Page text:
Traditional design rules may advise against using benches and ottomans in lieu of chairs. They may also discourage curtains that pool on the floor, but Gennari recommends following your own rules. Do what feels right for you, not what you were taught is right in magazines—something that Gennari considers the worst decorating faux pas. Just as there is a difference between fashion and style, there is a difference between trendy design rules and personal taste.
Don't Throw Out the Old
If Gennari had to choose between old and new, Gennari would always pick old, so it’s no surprise Gennari's favorite place to buy décor in Paris is at Les Puces de Saint-Ouen, a larger-than-life flea market. “It’s like being in a museum with the right to buy everything,” Gennari says. “One of the magical sides of Paris is the diversity of décor you can find.” For contemporary furniture, Gennari visits La Boutique Danoise, Le Monde Sauvage, Maison Nordik, Merci, and La Trésorerie.
Don't Be Monomaniacal
One of the biggest mistakes Gennari notices in American decorating is “monomania for a particular color or style,” she says. Many interior designers have noticed this happening with midcentury modern style, which saw a wild resurgence post-Mad Men. Rather than sticking to one aesthetic, don't be afraid to combine styles for a layered, dimensional look that's full of unique personality.
Whether it be casually arranged fresh florals or a bouquet of dried wildflowers, displaying florals around your space is part of classic French home style. Position blooms next to your gilded mirror, above the mantle, or on your nightstand.
Add a Touch of Vintage
Similar to Gennari's advice on not throwing out the old, if you haven't inherited any heirlooms, seek out vintage or antique pieces for your French-inspired space. Add a vintage rug for the living room, an antique console for the entryway, or hunt down some vintage French posters.
Online décor retailers like 1stdibs, and Chairish are good places to outfit your space with vintage, French-inspired finds.
Work With the Architecture
Embrace the details that already exist and work with it versus against it. Whether that be exposed beams, or old floorboards, use these details to inspire the décor of the space.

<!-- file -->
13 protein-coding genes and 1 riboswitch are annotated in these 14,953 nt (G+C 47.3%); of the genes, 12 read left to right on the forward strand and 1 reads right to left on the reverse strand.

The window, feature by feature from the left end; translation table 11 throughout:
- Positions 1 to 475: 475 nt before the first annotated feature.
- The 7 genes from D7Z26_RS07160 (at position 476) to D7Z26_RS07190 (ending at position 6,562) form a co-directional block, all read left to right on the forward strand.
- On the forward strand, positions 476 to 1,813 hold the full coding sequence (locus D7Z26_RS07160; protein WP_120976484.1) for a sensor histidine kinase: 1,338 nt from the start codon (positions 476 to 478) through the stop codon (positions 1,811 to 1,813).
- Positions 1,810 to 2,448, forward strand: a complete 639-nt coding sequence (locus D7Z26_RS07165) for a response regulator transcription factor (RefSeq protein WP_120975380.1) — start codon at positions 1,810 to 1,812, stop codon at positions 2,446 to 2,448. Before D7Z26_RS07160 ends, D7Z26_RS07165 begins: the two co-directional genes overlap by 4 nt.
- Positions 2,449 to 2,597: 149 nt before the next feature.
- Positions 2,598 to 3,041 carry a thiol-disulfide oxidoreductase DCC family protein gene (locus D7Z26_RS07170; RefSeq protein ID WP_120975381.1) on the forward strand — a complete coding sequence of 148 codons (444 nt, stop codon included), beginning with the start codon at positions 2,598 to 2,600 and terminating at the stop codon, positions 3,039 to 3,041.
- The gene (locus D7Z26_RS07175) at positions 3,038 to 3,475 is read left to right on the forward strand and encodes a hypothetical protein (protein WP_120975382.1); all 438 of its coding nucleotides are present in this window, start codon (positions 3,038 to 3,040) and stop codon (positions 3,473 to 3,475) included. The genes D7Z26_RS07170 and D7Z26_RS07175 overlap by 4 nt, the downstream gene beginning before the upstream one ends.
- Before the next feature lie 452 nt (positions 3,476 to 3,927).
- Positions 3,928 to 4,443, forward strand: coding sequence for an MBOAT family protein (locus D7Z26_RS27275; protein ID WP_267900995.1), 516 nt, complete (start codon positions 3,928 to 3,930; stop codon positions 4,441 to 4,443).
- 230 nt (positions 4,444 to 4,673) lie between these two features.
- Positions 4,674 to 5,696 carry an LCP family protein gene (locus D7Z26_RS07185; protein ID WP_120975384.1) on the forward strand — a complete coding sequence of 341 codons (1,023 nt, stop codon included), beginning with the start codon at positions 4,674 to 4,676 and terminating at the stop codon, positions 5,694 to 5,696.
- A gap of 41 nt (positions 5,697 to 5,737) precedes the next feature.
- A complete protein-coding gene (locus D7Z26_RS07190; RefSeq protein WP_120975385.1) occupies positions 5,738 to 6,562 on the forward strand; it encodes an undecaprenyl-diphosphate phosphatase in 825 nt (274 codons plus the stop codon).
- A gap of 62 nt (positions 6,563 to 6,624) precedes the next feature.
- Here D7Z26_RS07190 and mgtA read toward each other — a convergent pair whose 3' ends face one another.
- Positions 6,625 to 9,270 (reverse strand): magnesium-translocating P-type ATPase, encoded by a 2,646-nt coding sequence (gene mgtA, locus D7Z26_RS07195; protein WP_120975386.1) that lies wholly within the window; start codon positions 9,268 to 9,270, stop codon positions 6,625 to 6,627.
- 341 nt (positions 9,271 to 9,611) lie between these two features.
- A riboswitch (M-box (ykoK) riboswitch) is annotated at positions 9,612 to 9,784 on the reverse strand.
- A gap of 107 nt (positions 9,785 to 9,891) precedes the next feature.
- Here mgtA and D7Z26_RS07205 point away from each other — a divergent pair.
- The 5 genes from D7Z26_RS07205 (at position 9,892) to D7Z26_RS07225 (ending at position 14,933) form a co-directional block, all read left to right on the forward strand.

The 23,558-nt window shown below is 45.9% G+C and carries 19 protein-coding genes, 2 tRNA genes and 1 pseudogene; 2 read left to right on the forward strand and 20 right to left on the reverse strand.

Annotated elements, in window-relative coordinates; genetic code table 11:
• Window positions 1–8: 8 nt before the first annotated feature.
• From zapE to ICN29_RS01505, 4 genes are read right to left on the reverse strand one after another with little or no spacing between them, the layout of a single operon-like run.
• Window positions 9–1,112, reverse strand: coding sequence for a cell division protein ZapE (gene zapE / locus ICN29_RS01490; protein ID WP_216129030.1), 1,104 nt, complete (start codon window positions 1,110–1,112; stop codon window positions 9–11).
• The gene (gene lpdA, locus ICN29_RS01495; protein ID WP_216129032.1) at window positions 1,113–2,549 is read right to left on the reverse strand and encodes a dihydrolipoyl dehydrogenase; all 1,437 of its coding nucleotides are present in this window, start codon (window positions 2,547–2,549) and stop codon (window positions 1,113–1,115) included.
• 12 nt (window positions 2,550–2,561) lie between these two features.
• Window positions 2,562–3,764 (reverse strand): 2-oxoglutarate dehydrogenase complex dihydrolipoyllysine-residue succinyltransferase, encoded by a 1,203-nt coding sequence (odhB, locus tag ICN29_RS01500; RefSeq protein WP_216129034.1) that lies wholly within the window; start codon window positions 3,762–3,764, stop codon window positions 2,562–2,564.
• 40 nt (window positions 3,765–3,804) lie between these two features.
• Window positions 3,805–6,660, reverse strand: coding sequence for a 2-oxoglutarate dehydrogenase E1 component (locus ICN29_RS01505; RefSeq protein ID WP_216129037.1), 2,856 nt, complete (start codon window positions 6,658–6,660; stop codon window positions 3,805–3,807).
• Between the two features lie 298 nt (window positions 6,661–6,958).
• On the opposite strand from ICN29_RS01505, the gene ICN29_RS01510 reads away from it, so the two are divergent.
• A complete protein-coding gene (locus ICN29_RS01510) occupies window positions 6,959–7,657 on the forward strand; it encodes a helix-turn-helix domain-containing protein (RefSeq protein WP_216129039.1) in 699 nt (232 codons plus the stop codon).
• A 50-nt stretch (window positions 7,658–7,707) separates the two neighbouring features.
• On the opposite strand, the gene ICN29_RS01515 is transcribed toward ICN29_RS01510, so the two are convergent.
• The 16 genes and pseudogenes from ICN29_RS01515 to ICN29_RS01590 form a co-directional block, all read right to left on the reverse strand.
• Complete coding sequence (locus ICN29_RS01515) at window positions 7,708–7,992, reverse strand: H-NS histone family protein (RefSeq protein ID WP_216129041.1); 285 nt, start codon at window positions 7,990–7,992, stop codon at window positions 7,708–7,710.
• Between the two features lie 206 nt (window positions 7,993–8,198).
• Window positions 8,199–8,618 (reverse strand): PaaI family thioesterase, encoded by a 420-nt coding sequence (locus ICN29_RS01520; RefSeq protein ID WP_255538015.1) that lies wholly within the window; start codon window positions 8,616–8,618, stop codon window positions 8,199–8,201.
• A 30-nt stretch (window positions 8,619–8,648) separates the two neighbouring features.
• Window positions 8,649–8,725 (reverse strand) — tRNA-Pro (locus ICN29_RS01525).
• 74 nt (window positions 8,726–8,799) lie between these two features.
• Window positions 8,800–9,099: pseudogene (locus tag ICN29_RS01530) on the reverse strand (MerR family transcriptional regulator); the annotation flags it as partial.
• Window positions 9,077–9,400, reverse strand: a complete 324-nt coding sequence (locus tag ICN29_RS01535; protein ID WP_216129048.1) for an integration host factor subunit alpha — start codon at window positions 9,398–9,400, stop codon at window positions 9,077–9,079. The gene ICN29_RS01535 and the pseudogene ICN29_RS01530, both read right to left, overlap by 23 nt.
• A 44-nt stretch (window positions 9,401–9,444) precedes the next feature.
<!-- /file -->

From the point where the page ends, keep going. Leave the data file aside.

Seek Out a Gilded Mirror
Keep the vintage and antique feel—a focal point in French décor—going in the bathroom with a gilded mirror. Other areas to consider styling a gilded mirror include above the mantel, or lean it against a bedroom wall.
Opt for a Distressed Look
Shiny and brand new is the opposite approach to French-inspired home decorating. Instead, seek well-loved materials. Antique, vintage, distressed, even off-color are all buzzwords to consider when recreating French style in your own space.
Splurge on a Clawfoot Tub
Compared to American culture, Europeans are experts at relaxation. Splurge on a clawfoot tub to cop the French-inspired look at home.
Go for an Understated Color Palette
French-inspired décor may be eclectic, but its preferred color palette is more subdued. Think lots of white, pale neutrals, and pops of color. This bedroom feels understated yet visually interesting.
Add an Armoire
European apartments are notorious for their snug quarters. Make like the French and store your wardrobe in a freestanding armoire.
Hang a Chandelier
While French décor is generally understated, an opulent ceiling fixture might be the exception. Hang a vintage (or vintage-inspired) chandelier over the dining table, in the entryway, or living room.
Create a Cozy Outdoor Space
French countryside-inspired décor is all about making outside spaces places of leisure. No matter where you live, do the same with rugs, poofs, twinkly lights—whatever will inspire you to stay a while.